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Background: The transmission of health information from in-person communication to web-based sources has changed over time. Patients can find, understand, and use their health information without meeting a health care provider and are able to participate more in their health care management. In recent years, the internet has emerged as the primary source of health information, although clinical providers remain the most credible source. The ease of access, anonymity, and busy schedules may be motivating factors to seek health information on the web. Social media has surfaced as a popular source of health information, as it can provide news in real time. The increase in the breadth and depth of health information available on the web has also led to a plethora of misinformation, and individuals are often unable to discern facts from fiction. Competencies in health literacy (HL) can help individuals better understand health information and enhance patient decision-making, as adequate HL is a precursor to positive health information-seeking behaviors (HISBs). Several factors such as age, sex, and socioeconomic status are known to moderate the association between HL and HISBs.

Objective: In this study, we aimed to examine the relationship between HL and HISBs in individuals living in a southern state in the United States by considering different demographic factors.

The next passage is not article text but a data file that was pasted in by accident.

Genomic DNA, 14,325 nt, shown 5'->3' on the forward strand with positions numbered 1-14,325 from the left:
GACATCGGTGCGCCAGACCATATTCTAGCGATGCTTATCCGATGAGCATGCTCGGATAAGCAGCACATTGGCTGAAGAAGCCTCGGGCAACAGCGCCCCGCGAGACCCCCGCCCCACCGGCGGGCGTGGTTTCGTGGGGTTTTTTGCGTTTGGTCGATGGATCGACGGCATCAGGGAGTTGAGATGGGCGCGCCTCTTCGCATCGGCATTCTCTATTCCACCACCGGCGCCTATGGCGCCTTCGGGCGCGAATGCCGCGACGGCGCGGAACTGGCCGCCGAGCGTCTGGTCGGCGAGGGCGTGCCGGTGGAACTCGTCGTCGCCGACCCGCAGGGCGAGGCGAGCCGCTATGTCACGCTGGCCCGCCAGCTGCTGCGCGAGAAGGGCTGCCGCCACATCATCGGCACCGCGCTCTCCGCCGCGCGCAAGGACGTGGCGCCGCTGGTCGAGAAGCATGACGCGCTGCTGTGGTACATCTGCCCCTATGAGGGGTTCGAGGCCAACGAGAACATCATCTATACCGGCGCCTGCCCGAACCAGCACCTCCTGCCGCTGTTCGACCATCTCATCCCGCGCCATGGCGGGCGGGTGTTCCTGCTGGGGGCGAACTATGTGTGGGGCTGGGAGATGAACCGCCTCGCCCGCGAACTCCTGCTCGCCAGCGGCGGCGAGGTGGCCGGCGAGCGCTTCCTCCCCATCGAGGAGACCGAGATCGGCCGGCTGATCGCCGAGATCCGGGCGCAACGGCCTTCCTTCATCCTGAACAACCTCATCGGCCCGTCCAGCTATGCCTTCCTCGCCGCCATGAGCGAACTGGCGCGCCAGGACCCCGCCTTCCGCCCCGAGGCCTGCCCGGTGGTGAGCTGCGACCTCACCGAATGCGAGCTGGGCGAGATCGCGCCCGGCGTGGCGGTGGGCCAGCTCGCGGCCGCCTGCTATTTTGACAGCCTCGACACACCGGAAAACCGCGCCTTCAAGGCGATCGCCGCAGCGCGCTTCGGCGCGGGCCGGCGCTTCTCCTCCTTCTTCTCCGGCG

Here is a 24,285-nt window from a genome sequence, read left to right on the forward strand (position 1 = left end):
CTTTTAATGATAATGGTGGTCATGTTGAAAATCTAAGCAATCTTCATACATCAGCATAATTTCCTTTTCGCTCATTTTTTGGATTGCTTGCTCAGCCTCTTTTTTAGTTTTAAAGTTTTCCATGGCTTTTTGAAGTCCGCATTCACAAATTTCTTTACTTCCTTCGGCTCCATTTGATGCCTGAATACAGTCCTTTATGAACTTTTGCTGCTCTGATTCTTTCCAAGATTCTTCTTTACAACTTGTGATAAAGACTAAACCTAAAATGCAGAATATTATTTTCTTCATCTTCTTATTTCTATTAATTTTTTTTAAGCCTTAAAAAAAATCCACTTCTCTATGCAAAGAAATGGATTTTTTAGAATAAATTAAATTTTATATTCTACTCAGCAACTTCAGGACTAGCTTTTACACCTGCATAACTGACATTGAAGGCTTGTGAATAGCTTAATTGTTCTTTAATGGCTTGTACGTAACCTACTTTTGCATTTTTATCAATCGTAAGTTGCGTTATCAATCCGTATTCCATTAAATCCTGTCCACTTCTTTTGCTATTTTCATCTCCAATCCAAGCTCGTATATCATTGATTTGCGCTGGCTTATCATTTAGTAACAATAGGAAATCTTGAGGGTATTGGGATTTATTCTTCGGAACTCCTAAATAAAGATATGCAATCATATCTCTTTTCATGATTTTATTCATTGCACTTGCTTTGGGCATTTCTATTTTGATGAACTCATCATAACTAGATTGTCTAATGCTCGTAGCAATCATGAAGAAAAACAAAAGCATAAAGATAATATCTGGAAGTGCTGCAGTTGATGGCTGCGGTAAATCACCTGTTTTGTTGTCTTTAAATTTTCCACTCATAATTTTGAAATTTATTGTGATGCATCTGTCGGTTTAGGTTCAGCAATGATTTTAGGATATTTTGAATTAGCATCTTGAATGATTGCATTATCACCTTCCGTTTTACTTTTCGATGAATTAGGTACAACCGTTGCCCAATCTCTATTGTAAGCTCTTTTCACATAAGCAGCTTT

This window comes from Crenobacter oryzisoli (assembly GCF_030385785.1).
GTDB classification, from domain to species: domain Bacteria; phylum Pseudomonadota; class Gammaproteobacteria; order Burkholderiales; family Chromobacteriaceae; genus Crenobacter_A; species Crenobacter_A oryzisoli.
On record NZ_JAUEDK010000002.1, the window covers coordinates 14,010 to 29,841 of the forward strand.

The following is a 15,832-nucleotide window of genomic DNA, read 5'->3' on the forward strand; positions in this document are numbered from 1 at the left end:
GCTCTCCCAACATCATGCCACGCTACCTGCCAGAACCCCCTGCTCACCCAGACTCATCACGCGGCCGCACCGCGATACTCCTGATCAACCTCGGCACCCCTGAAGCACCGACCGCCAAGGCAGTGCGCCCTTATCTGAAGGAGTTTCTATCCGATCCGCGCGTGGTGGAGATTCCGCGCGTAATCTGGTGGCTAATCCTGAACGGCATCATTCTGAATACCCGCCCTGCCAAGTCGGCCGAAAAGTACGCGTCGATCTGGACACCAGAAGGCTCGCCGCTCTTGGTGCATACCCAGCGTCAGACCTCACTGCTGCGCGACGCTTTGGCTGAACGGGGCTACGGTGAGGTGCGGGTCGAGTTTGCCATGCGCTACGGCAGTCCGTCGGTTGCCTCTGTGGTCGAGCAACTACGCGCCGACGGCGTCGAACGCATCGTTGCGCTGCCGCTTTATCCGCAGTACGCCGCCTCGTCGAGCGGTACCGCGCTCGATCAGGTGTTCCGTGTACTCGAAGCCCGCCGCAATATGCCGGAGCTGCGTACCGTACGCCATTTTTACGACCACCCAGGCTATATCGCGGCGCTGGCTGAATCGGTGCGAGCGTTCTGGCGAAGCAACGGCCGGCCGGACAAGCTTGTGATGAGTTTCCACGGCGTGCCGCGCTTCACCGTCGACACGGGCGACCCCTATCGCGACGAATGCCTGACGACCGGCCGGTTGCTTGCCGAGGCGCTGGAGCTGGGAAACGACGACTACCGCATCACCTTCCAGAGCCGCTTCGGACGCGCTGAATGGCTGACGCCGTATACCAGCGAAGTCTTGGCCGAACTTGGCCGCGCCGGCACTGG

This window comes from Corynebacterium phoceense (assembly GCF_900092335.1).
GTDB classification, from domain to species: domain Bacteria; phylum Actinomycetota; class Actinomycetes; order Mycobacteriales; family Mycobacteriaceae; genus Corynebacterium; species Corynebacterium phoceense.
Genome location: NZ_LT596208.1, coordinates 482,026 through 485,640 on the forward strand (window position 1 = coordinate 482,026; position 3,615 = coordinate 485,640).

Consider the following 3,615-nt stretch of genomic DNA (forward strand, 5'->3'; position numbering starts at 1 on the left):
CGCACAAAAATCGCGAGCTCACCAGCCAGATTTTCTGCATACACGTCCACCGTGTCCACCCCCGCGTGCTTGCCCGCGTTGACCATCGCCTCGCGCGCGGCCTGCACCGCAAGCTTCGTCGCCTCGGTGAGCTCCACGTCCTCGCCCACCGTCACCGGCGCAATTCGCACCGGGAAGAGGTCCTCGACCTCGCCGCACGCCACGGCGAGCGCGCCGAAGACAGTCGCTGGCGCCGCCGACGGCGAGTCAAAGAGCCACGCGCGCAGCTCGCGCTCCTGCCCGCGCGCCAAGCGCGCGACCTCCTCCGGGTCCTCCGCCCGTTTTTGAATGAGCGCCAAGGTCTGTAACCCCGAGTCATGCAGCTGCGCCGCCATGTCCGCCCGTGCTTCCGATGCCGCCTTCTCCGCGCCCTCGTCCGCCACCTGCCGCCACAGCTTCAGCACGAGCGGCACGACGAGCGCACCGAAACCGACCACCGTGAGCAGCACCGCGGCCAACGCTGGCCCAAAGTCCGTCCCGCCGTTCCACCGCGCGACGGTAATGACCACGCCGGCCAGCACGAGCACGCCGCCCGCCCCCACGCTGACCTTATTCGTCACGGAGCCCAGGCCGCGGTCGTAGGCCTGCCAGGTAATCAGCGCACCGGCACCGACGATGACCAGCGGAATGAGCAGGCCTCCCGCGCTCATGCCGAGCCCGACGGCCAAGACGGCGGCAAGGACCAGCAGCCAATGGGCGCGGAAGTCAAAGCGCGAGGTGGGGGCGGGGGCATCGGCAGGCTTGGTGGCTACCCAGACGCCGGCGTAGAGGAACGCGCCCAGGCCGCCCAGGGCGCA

Methods: Participants aged ≥18 years were recruited using Qualtrics Research Services and stratified to match the statewide demographic characteristics of race and age. Demographics and source and frequency of health information were collected. The Health Literacy Questionnaire was used to collect self-reported HL experiences. SPSS (version 27; IBM Corp) was used for the analysis.

Results: A total of 520 participants met the criteria and completed the survey (mean age 36.3, SD 12.79 years). The internet was cited as the most used source of health information (mean 2.41, SD 0.93). Females are more likely to seek health information from physicians than males (r=0.121; P=.006). Older individuals are less likely to seek health information from the internet (r=-0.108; P=.02), social media (r=-0.225; P<.001), and friends (r=-0.090; P=.045) than younger individuals. Cluster analysis demonstrated that individuals with higher levels of HISBs were more likely to seek information from multiple sources than those with lower levels of HISBs (mean range 3.05-4.09, SD range 0.57-0.66; P<.001).

Conclusions: Age and sex are significantly associated with HISB. Older adults may benefit from web-based resources to monitor their health conditions. Higher levels of HL are significantly associated with greater HISB. Targeted strategies to improve HISB among individuals with lower levels of HL may improve their access, understanding, and use of health information.


Originally published in JMIR Formative Research 2022 Jun 15;6(6):e34708. doi:


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Creative Commons Attribution 4.0 International License
This work is licensed under a Creative Commons Attribution 4.0 International License.